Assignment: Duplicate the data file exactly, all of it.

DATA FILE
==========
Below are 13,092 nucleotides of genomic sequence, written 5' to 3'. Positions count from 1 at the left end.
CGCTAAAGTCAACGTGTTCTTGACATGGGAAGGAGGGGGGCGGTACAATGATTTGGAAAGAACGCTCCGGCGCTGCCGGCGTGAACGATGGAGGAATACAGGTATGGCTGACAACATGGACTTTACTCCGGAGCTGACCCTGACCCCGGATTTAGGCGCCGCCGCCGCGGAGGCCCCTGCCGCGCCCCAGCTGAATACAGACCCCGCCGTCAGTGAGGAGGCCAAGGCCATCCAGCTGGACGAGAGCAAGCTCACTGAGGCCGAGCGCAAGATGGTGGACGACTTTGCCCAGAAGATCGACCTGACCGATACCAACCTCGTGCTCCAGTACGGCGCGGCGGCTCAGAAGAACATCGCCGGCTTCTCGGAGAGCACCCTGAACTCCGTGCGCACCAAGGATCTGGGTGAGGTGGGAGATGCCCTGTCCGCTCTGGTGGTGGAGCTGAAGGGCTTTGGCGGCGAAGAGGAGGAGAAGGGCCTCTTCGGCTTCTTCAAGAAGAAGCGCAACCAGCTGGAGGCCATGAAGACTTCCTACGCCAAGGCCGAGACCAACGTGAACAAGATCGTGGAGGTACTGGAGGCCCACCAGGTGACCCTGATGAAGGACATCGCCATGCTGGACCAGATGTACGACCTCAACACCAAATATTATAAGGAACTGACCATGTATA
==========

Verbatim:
Below are 13,092 nucleotides of genomic sequence, written 5' to 3'. Positions count from 1 at the left end.
CGCTAAAGTCAACGTGTTCTTGACATGGGAAGGAGGGGGGCGGTACAATGATTTGGAAAGAACGCTCCGGCGCTGCCGGCGTGAACGATGGAGGAATACAGGTATGGCTGACAACATGGACTTTACTCCGGAGCTGACCCTGACCCCGGATTTAGGCGCCGCCGCCGCGGAGGCCCCTGCCGCGCCCCAGCTGAATACAGACCCCGCCGTCAGTGAGGAGGCCAAGGCCATCCAGCTGGACGAGAGCAAGCTCACTGAGGCCGAGCGCAAGATGGTGGACGACTTTGCCCAGAAGATCGACCTGACCGATACCAACCTCGTGCTCCAGTACGGCGCGGCGGCTCAGAAGAACATCGCCGGCTTCTCGGAGAGCACCCTGAACTCCGTGCGCACCAAGGATCTGGGTGAGGTGGGAGATGCCCTGTCCGCTCTGGTGGTGGAGCTGAAGGGCTTTGGCGGCGAAGAGGAGGAGAAGGGCCTCTTCGGCTTCTTCAAGAAGAAGCGCAACCAGCTGGAGGCCATGAAGACTTCCTACGCCAAGGCCGAGACCAACGTGAACAAGATCGTGGAGGTACTGGAGGCCCACCAGGTGACCCTGATGAAGGACATCGCCATGCTGGACCAGATGTACGACCTCAACACCAAATATTATAAGGAACTGACCATGTATA